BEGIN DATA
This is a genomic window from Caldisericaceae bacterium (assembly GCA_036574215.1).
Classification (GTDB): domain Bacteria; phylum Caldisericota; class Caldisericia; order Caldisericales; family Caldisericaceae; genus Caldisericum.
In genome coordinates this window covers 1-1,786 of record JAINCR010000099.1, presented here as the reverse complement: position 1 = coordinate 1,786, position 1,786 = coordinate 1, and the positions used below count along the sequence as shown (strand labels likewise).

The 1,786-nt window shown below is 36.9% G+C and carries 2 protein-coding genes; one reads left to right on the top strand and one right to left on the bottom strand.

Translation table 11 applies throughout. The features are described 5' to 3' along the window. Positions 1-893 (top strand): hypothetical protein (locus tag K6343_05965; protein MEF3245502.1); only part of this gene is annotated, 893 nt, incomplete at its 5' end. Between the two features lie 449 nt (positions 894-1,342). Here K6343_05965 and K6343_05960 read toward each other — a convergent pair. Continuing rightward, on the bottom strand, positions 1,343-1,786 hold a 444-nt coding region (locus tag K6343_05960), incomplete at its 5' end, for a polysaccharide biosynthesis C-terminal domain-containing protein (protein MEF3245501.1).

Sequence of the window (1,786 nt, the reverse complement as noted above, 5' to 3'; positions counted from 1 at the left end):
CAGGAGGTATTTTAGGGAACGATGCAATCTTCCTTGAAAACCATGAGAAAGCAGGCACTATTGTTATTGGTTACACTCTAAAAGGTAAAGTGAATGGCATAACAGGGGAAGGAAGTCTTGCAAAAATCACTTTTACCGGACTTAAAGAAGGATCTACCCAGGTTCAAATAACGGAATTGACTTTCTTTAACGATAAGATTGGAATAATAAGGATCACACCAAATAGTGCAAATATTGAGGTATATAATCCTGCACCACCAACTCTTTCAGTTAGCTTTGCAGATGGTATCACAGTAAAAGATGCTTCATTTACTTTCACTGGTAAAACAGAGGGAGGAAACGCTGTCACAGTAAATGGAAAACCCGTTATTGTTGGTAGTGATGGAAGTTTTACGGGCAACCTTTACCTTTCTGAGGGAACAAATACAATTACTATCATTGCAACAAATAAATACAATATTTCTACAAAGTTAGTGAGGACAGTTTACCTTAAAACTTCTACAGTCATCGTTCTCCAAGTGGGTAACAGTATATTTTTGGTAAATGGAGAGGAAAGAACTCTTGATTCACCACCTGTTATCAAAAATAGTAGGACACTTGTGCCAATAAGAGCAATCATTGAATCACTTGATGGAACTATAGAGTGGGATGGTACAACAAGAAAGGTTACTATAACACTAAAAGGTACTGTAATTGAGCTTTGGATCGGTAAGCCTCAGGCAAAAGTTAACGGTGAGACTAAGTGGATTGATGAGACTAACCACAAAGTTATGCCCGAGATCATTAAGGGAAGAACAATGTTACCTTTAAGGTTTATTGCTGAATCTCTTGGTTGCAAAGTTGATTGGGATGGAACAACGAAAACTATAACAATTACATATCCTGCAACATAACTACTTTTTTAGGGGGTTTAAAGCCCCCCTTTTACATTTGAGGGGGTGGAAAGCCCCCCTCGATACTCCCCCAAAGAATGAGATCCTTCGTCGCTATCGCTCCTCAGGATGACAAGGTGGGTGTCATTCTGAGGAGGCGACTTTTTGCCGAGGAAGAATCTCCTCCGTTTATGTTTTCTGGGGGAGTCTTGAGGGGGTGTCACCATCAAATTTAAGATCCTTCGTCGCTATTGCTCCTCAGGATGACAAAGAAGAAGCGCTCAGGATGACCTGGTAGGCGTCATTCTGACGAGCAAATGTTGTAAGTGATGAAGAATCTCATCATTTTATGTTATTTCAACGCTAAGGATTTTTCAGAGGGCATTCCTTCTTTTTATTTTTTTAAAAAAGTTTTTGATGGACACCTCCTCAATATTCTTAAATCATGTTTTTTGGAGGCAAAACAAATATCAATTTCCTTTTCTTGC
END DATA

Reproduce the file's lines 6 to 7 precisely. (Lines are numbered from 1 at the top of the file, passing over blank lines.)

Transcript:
Sequence of the window (1,786 nt, the reverse complement as noted above, 5' to 3'; positions counted from 1 at the left end):
CAGGAGGTATTTTAGGGAACGATGCAATCTTCCTTGAAAACCATGAGAAAGCAGGCACTATTGTTATTGGTTACACTCTAAAAGGTAAAGTGAATGGCATAACAGGGGAAGGAAGTCTTGCAAAAATCACTTTTACCGGACTTAAAGAAGGATCTACCCAGGTTCAAATAACGGAATTGACTTTCTTTAACGATAAGATTGGAATAATAAGGATCACACCAAATAGTGCAAATATTGAGGTATATAATCCTGCACCACCAACTCTTTCAGTTAGCTTTGCAGATGGTATCACAGTAAAAGATGCTTCATTTACTTTCACTGGTAAAACAGAGGGAGGAAACGCTGTCACAGTAAATGGAAAACCCGTTATTGTTGGTAGTGATGGAAGTTTTACGGGCAACCTTTACCTTTCTGAGGGAACAAATACAATTACTATCATTGCAACAAATAAATACAATATTTCTACAAAGTTAGTGAGGACAGTTTACCTTAAAACTTCTACAGTCATCGTTCTCCAAGTGGGTAACAGTATATTTTTGGTAAATGGAGAGGAAAGAACTCTTGATTCACCACCTGTTATCAAAAATAGTAGGACACTTGTGCCAATAAGAGCAATCATTGAATCACTTGATGGAACTATAGAGTGGGATGGTACAACAAGAAAGGTTACTATAACACTAAAAGGTACTGTAATTGAGCTTTGGATCGGTAAGCCTCAGGCAAAAGTTAACGGTGAGACTAAGTGGATTGATGAGACTAACCACAAAGTTATGCCCGAGATCATTAAGGGAAGAACAATGTTACCTTTAAGGTTTATTGCTGAATCTCTTGGTTGCAAAGTTGATTGGGATGGAACAACGAAAACTATAACAATTACATATCCTGCAACATAACTACTTTTTTAGGGGGTTTAAAGCCCCCCTTTTACATTTGAGGGGGTGGAAAGCCCCCCTCGATACTCCCCCAAAGAATGAGATCCTTCGTCGCTATCGCTCCTCAGGATGACAAGGTGGGTGTCATTCTGAGGAGGCGACTTTTTGCCGAGGAAGAATCTCCTCCGTTTATGTTTTCTGGGGGAGTCTTGAGGGGGTGTCACCATCAAATTTAAGATCCTTCGTCGCTATTGCTCCTCAGGATGACAAAGAAGAAGCGCTCAGGATGACCTGGTAGGCGTCATTCTGACGAGCAAATGTTGTAAGTGATGAAGAATCTCATCATTTTATGTTATTTCAACGCTAAGGATTTTTCAGAGGGCATTCCTTCTTTTTATTTTTTTAAAAAAGTTTTTGATGGACACCTCCTCAATATTCTTAAATCATGTTTTTTGGAGGCAAAACAAATATCAATTTCCTTTTCTTGC